The Air Force had the bullets in the chamber if Cuba shot down one of the reconnaissance planes. LeMaster recalled the young guns spoiling for battle.
"They had every fighter outfit in the country in Florida, waiting. They had them at different bases," he said. "When you taxied back in, they knew we were going to Cuba. The pilots for those fighter planes, they didn't want us to come back. They would have sunk Cuba."
"First time going in there, we're low, and the radar would be sweeping us, and when it came on steady you knew you were in trouble," he recalled. With the Russian radar locked on, the American jets risked becoming the target of "beam rider" missiles. "We'd go down to the salt spray and start sweeping again. They couldn't stay with us down there."
The day he saw the medium-duty turbojet day bombers, LeMaster knew higher-ups would be wide-eyed.
"There was a whole mess of 'em under the trees," he said. Kennedy "called Castro first, because he was running Cuba, and then he called Khrushchev because Russia had their planes in there."
Ludwig said LeMaster's photos were crucial.
"What pretty much forced Khrushchev to withdraw was the pictures that Kennedy had after Leonard got back to MacDill," Ludwig added. "Khrushchev knew that we had a base in Turkey, which was not very far from the Kremlin, so that was the threat. The thing that Khrushchev didn't know (was) that Leonard had pictures of the bombers, until Kennedy called him. We got all the evidence right there. And that's the key thing. If it hadn't been for him going down, his tuition" the Americans would have been guessing.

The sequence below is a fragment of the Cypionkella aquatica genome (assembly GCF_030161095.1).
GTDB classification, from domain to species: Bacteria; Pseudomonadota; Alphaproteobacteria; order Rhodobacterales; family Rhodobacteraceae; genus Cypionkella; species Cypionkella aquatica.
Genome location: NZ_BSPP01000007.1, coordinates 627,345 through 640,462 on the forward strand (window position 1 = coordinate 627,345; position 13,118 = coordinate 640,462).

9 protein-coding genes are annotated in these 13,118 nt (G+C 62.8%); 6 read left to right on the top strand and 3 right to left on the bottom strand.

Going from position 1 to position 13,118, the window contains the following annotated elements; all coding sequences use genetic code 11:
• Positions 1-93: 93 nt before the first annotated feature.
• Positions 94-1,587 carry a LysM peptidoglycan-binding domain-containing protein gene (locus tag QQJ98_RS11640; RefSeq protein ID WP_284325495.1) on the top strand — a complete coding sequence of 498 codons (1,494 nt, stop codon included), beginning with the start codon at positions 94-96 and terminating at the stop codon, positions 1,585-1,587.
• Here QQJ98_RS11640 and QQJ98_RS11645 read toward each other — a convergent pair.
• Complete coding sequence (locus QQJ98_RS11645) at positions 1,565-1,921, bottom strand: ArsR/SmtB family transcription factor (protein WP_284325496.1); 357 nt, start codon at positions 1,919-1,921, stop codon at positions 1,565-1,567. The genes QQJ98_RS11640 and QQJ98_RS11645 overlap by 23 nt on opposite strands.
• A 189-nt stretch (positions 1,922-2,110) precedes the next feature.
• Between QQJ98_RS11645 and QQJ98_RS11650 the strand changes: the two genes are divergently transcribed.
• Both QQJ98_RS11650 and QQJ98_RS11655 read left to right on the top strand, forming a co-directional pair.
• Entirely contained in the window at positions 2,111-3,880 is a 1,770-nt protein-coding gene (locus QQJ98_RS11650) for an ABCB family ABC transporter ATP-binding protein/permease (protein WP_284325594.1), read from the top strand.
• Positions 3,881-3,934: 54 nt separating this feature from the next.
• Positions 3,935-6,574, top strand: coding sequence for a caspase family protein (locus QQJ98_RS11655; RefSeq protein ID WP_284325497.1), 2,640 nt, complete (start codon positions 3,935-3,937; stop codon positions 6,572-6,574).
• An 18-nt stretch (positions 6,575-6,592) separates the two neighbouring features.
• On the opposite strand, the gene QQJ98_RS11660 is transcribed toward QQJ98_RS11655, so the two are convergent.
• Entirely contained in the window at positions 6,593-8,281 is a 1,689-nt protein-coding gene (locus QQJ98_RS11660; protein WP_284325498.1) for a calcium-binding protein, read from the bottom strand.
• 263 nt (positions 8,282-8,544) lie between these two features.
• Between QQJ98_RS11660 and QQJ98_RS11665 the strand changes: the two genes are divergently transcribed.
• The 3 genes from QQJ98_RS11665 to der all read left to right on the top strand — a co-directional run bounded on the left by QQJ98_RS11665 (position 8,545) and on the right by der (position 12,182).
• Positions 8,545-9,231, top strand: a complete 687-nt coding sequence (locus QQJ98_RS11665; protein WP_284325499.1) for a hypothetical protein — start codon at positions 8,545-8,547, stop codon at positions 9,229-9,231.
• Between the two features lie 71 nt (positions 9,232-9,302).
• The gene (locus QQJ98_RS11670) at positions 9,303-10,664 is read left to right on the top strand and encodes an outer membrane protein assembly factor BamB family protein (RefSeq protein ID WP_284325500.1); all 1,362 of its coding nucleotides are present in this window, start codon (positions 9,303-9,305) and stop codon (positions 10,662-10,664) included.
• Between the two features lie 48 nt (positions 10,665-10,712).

LeMaster won the Distinguished Flying Cross for his daring missions over Cuba. But the young flyer just wanted to fly; he wasn't interested in ceremonies and medals.
"They tried to have a whole show where all the guys on base line up for the presentation," he said with a grin. "I always happened to be gone, and even after I got out they wanted me to come to the National Guard and have the whole thing."
Ludwig added: "That's why they called him the Phantom. They never could find him."
LeMaster said it seemed like an inconvenience.
"Why get those poor guys out (in formation on the base) just to give me (an award). They finally mailed it to me."

Hiding the planes
LeMaster and his flying buddies made one other lasting mark on the Air Force.
When a four-star general visited MacDill to congratulate the flyers on their work, one brash pilot stood up and addressed the general.
"This one guy with a high voice, stood up and said, how come we're flying these planes that aren't camouflaged? And he said, send me the pictures, and we did, and after that all the planes in TAC were camouflaged."
After his aerial photography days were over, LeMaster switched to the F86 — "the 86-Dog" — a fighter jet designed to intercept incoming threats in U.S. airspace.
"I wanted to shoot the bad guys down if they came in," he said.
LeMaster left the Air Force in 1964 as a captain, not that he didn't enjoy the military. He was 29 and wanted to fly for civilian airlines. "They wouldn't hire anybody to be a pilot after they turned 30," he said. He signed on with US Air (then Mohawk and Piedmont). Based in Buffalo, he flew first in the Northeast and then flew routes across U.S. He flew Boeing 727s — "that was a pilot's plane" — and got promoted to overseas flights.
"I didn't like that," he said. "I did enough of that in the Air Force. It's boring."
He had seen excitement many years before over Cuba. He looked down at a revelation that could help seal President Kennedy's case against the Soviets. He snapped the photo and turned the Voodoo toward home, carrying a piece of history with him.